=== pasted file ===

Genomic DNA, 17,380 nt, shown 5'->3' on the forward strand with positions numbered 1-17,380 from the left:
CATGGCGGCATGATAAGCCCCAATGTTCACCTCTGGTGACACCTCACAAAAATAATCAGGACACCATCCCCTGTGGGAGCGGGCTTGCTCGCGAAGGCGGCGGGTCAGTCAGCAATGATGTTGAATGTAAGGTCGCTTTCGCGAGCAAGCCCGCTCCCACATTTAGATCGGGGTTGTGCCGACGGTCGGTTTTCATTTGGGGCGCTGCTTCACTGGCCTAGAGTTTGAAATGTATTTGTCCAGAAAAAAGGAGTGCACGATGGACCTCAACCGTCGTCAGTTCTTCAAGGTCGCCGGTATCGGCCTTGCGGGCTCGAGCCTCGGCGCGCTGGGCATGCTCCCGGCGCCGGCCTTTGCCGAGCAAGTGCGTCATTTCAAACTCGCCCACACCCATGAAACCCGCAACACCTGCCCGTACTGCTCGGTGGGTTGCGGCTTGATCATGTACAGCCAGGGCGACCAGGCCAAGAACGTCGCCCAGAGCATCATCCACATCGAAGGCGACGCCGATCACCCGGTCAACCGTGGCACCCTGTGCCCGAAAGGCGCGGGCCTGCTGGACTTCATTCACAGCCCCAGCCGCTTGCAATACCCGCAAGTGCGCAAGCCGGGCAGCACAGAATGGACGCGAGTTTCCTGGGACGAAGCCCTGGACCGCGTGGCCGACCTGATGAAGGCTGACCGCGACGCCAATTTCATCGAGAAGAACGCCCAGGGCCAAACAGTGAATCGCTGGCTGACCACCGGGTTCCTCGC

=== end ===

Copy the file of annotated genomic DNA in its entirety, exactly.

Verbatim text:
Genomic DNA, 17,380 nt, shown 5'->3' on the forward strand with positions numbered 1-17,380 from the left:
CATGGCGGCATGATAAGCCCCAATGTTCACCTCTGGTGACACCTCACAAAAATAATCAGGACACCATCCCCTGTGGGAGCGGGCTTGCTCGCGAAGGCGGCGGGTCAGTCAGCAATGATGTTGAATGTAAGGTCGCTTTCGCGAGCAAGCCCGCTCCCACATTTAGATCGGGGTTGTGCCGACGGTCGGTTTTCATTTGGGGCGCTGCTTCACTGGCCTAGAGTTTGAAATGTATTTGTCCAGAAAAAAGGAGTGCACGATGGACCTCAACCGTCGTCAGTTCTTCAAGGTCGCCGGTATCGGCCTTGCGGGCTCGAGCCTCGGCGCGCTGGGCATGCTCCCGGCGCCGGCCTTTGCCGAGCAAGTGCGTCATTTCAAACTCGCCCACACCCATGAAACCCGCAACACCTGCCCGTACTGCTCGGTGGGTTGCGGCTTGATCATGTACAGCCAGGGCGACCAGGCCAAGAACGTCGCCCAGAGCATCATCCACATCGAAGGCGACGCCGATCACCCGGTCAACCGTGGCACCCTGTGCCCGAAAGGCGCGGGCCTGCTGGACTTCATTCACAGCCCCAGCCGCTTGCAATACCCGCAAGTGCGCAAGCCGGGCAGCACAGAATGGACGCGAGTTTCCTGGGACGAAGCCCTGGACCGCGTGGCCGACCTGATGAAGGCTGACCGCGACGCCAATTTCATCGAGAAGAACGCCCAGGGCCAAACAGTGAATCGCTGGCTGACCACCGGGTTCCTCGC